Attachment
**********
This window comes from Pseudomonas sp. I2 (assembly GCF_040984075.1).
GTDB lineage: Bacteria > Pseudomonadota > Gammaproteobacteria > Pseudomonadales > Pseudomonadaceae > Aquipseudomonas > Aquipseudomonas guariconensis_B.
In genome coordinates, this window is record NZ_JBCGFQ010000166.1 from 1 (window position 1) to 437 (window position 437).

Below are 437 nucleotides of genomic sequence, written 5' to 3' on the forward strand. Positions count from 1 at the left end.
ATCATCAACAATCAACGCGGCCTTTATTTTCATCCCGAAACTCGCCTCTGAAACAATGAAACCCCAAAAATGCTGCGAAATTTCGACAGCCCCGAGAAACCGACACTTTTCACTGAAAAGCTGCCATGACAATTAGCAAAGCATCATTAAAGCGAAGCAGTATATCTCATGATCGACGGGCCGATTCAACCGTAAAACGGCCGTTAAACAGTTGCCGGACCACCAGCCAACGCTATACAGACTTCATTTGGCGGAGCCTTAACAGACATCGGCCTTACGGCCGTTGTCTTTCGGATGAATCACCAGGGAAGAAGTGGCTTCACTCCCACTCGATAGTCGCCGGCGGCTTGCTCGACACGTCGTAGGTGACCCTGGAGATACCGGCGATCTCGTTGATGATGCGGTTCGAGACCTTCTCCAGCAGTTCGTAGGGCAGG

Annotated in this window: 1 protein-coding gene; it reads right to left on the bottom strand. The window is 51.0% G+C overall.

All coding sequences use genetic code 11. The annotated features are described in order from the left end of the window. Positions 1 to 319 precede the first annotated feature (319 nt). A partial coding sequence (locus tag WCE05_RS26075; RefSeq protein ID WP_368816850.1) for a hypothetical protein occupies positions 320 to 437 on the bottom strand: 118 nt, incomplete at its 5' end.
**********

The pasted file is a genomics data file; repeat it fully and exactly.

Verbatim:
This window comes from Pseudomonas sp. I2 (assembly GCF_040984075.1).
GTDB lineage: Bacteria > Pseudomonadota > Gammaproteobacteria > Pseudomonadales > Pseudomonadaceae > Aquipseudomonas > Aquipseudomonas guariconensis_B.
In genome coordinates, this window is record NZ_JBCGFQ010000166.1 from 1 (window position 1) to 437 (window position 437).

Below are 437 nucleotides of genomic sequence, written 5' to 3' on the forward strand. Positions count from 1 at the left end.
ATCATCAACAATCAACGCGGCCTTTATTTTCATCCCGAAACTCGCCTCTGAAACAATGAAACCCCAAAAATGCTGCGAAATTTCGACAGCCCCGAGAAACCGACACTTTTCACTGAAAAGCTGCCATGACAATTAGCAAAGCATCATTAAAGCGAAGCAGTATATCTCATGATCGACGGGCCGATTCAACCGTAAAACGGCCGTTAAACAGTTGCCGGACCACCAGCCAACGCTATACAGACTTCATTTGGCGGAGCCTTAACAGACATCGGCCTTACGGCCGTTGTCTTTCGGATGAATCACCAGGGAAGAAGTGGCTTCACTCCCACTCGATAGTCGCCGGCGGCTTGCTCGACACGTCGTAGGTGACCCTGGAGATACCGGCGATCTCGTTGATGATGCGGTTCGAGACCTTCTCCAGCAGTTCGTAGGGCAGG

Annotated in this window: 1 protein-coding gene; it reads right to left on the bottom strand. The window is 51.0% G+C overall.

All coding sequences use genetic code 11. The annotated features are described in order from the left end of the window. Positions 1 to 319 precede the first annotated feature (319 nt). A partial coding sequence (locus tag WCE05_RS26075; RefSeq protein ID WP_368816850.1) for a hypothetical protein occupies positions 320 to 437 on the bottom strand: 118 nt, incomplete at its 5' end.